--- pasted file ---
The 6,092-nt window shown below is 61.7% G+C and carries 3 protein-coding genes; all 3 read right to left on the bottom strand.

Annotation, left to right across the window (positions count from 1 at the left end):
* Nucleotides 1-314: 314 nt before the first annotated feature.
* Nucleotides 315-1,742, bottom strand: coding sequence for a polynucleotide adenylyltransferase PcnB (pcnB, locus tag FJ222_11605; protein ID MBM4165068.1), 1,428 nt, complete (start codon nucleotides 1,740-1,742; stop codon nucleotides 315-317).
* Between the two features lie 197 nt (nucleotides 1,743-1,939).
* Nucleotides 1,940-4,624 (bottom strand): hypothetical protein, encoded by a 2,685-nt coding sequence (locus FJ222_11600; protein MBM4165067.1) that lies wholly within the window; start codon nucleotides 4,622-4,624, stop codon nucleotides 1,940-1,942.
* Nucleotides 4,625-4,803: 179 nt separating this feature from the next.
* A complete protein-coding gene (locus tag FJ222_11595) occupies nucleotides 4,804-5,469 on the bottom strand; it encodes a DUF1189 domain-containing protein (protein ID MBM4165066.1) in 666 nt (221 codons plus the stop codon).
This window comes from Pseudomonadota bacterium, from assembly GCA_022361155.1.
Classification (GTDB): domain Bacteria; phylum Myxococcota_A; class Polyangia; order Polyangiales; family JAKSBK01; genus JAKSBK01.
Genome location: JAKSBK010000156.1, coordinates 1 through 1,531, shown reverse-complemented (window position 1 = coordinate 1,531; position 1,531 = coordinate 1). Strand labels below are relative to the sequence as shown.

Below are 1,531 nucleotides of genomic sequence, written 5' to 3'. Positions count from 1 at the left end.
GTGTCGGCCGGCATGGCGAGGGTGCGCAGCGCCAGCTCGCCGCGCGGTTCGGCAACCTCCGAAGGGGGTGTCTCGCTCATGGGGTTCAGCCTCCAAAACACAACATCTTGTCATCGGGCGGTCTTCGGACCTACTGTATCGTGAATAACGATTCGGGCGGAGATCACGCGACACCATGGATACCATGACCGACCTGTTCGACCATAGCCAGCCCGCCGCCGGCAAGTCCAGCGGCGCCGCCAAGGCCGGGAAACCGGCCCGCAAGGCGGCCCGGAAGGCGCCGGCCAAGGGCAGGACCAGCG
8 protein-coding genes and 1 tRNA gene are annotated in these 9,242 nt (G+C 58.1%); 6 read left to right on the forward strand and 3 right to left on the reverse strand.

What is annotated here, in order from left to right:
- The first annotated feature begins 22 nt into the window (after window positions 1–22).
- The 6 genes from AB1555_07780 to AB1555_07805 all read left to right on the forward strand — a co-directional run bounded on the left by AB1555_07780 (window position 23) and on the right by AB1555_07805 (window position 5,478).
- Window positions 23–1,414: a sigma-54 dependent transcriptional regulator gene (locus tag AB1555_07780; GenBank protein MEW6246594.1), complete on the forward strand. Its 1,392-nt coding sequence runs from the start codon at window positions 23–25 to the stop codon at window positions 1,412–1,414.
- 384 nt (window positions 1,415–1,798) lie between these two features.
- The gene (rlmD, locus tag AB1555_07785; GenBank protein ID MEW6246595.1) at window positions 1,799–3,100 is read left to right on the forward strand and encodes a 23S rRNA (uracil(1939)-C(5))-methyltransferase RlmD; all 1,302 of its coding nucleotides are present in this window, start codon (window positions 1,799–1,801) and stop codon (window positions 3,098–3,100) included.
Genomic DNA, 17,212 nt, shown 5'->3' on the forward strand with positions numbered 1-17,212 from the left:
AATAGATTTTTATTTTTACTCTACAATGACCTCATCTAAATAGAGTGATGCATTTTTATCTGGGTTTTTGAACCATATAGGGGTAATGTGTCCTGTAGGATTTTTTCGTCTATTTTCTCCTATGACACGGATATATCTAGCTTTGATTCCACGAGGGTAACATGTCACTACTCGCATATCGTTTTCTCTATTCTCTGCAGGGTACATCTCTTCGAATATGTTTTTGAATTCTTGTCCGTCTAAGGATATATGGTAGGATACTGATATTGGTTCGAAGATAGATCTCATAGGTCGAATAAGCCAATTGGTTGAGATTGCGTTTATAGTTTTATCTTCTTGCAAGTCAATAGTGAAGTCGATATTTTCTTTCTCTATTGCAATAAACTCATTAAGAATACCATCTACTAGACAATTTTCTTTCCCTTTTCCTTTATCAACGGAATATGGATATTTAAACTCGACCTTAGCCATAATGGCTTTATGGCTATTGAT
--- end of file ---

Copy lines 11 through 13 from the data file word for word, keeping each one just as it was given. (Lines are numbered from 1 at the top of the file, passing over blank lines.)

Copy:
Genome location: JAKSBK010000156.1, coordinates 1 through 1,531, shown reverse-complemented (window position 1 = coordinate 1,531; position 1,531 = coordinate 1). Strand labels below are relative to the sequence as shown.

Below are 1,531 nucleotides of genomic sequence, written 5' to 3'. Positions count from 1 at the left end.
GTGTCGGCCGGCATGGCGAGGGTGCGCAGCGCCAGCTCGCCGCGCGGTTCGGCAACCTCCGAAGGGGGTGTCTCGCTCATGGGGTTCAGCCTCCAAAACACAACATCTTGTCATCGGGCGGTCTTCGGACCTACTGTATCGTGAATAACGATTCGGGCGGAGATCACGCGACACCATGGATACCATGACCGACCTGTTCGACCATAGCCAGCCCGCCGCCGGCAAGTCCAGCGGCGCCGCCAAGGCCGGGAAACCGGCCCGCAAGGCGGCCCGGAAGGCGCCGGCCAAGGGCAGGACCAGCG